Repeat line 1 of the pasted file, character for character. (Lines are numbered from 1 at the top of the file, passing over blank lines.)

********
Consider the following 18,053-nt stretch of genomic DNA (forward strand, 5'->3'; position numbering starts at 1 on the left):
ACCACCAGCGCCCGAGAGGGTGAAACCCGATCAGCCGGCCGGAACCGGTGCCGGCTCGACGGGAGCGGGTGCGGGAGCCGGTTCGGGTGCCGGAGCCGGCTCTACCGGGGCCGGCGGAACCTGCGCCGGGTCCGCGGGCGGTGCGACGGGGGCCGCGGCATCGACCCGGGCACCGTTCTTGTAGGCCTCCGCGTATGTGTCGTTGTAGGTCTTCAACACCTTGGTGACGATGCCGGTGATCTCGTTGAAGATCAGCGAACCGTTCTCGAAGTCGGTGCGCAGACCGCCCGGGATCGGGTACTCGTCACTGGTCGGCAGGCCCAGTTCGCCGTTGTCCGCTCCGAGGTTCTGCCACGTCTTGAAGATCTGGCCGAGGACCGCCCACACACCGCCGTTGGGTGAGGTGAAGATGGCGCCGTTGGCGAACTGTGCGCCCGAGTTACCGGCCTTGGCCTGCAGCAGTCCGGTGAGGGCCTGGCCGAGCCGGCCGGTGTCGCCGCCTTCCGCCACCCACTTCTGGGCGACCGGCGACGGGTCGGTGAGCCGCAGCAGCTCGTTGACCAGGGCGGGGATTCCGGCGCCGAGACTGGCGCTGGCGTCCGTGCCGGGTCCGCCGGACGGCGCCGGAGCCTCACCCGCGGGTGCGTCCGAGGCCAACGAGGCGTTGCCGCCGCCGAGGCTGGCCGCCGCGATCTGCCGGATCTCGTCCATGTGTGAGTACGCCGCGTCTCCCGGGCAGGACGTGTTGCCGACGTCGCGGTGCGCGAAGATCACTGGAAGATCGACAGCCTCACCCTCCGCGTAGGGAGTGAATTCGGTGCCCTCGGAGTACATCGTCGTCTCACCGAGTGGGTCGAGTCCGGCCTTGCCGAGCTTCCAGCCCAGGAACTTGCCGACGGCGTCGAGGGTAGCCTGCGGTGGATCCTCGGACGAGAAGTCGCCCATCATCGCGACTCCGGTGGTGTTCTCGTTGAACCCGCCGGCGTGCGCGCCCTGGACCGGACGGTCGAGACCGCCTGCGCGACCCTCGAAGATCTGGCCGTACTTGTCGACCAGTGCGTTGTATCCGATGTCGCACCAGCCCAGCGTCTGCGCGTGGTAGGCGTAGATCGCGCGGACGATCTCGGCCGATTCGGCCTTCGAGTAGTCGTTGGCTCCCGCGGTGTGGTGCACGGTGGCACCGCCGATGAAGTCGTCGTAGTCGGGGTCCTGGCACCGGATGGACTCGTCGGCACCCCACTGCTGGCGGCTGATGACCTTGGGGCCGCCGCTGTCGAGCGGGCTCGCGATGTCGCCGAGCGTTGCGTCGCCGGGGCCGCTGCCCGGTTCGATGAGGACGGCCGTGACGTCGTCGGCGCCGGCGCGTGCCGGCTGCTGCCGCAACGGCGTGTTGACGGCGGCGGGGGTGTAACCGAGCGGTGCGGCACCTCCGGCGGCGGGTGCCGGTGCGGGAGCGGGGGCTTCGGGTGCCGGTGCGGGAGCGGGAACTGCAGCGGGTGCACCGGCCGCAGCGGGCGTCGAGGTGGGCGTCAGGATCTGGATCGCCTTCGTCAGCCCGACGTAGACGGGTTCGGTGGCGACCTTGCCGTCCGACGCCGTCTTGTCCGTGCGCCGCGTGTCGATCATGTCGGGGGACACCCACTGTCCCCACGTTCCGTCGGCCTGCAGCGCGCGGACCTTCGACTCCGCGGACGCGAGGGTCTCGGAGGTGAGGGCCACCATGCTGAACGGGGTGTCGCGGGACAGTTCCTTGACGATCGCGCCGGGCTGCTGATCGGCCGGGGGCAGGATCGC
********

Consider the following 18,053-nt stretch of genomic DNA (forward strand, 5'->3'; position numbering starts at 1 on the left):